MIT researchers have developed an untethered miniature origami robot that self-folds, swims, and degrades. This is the first time that a robot has been able to demonstrate a complete life cycle. The robot consists of a magnet and PVC sandwiched between laser-cut structural layers of polystyrene or paper. It weighs less than a third of a gram.
The folding process is activated by placing the mini-robot on a source of heat. The PVC contracts and folds are created where the structural layers have been cut.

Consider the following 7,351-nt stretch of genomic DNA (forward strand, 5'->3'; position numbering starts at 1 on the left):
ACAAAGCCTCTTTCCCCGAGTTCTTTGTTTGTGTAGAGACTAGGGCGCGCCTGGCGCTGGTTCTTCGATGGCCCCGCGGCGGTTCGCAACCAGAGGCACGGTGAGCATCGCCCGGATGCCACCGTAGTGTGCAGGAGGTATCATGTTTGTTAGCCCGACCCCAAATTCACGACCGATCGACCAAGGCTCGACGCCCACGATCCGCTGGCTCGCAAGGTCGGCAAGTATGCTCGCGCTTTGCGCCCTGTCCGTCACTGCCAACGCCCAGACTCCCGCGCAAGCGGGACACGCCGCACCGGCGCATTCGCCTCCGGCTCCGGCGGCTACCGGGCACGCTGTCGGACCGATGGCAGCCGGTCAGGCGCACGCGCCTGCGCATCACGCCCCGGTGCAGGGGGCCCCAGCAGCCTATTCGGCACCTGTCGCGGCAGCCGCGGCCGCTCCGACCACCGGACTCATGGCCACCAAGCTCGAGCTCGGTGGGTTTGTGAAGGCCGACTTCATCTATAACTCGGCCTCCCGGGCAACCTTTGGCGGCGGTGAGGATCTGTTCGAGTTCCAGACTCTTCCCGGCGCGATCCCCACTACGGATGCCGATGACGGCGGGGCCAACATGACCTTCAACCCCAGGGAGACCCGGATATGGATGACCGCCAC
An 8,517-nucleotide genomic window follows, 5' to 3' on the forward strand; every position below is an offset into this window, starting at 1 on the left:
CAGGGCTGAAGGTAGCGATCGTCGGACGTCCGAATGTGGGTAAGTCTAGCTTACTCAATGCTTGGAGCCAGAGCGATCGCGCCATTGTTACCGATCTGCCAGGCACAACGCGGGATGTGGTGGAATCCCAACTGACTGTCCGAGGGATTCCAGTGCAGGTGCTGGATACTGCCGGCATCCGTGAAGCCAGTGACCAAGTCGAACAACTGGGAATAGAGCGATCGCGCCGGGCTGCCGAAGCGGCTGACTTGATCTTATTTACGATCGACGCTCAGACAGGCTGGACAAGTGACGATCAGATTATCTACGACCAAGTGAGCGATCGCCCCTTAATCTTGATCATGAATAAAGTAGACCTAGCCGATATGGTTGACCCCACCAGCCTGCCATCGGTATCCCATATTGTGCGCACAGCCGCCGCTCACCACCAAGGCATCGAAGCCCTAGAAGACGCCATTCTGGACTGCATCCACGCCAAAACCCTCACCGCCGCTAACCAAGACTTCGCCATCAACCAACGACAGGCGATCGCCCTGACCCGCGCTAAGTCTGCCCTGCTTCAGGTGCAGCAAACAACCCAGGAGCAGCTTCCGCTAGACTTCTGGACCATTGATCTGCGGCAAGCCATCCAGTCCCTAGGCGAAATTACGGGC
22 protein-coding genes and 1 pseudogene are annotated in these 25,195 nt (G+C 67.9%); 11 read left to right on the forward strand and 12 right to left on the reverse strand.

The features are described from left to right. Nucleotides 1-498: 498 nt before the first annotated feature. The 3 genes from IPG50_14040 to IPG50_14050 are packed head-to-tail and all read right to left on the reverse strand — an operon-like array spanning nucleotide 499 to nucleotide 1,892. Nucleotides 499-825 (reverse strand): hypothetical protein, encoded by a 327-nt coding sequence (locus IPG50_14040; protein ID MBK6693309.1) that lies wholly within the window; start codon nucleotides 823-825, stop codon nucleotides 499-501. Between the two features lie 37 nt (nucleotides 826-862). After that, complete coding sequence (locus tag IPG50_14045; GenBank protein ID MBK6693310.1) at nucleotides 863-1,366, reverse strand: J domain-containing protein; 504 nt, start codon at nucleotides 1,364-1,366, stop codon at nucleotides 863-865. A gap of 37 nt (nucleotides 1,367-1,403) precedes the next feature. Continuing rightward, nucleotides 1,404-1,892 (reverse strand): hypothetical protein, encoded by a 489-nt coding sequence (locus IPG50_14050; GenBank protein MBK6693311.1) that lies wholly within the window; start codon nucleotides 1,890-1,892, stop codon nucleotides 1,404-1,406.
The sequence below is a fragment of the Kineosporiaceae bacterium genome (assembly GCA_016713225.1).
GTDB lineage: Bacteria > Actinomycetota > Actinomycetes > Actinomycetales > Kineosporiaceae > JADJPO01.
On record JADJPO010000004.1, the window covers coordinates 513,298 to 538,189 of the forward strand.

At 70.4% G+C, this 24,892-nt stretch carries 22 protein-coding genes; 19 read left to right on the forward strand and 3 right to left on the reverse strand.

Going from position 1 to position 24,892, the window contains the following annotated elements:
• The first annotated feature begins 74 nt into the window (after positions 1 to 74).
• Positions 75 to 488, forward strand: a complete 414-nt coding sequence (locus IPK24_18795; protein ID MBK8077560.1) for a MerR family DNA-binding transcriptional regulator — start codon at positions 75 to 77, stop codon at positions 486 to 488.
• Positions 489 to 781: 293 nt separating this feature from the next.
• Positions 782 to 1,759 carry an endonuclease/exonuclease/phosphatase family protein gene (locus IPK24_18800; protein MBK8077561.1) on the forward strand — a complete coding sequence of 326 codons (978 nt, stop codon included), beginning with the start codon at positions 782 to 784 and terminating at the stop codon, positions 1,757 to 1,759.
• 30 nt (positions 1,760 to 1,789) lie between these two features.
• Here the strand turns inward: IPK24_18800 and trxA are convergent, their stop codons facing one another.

The robot is driven by a magnetic field that turns on and off at about 15Hz.
Once you are done with the robot, it can be dissolved in acetone. Researchers are working on a way to have the robot dissolve in water. Eventually scientists want to use robots like these inside the human body for tasks such as repairing tissue and disease detection.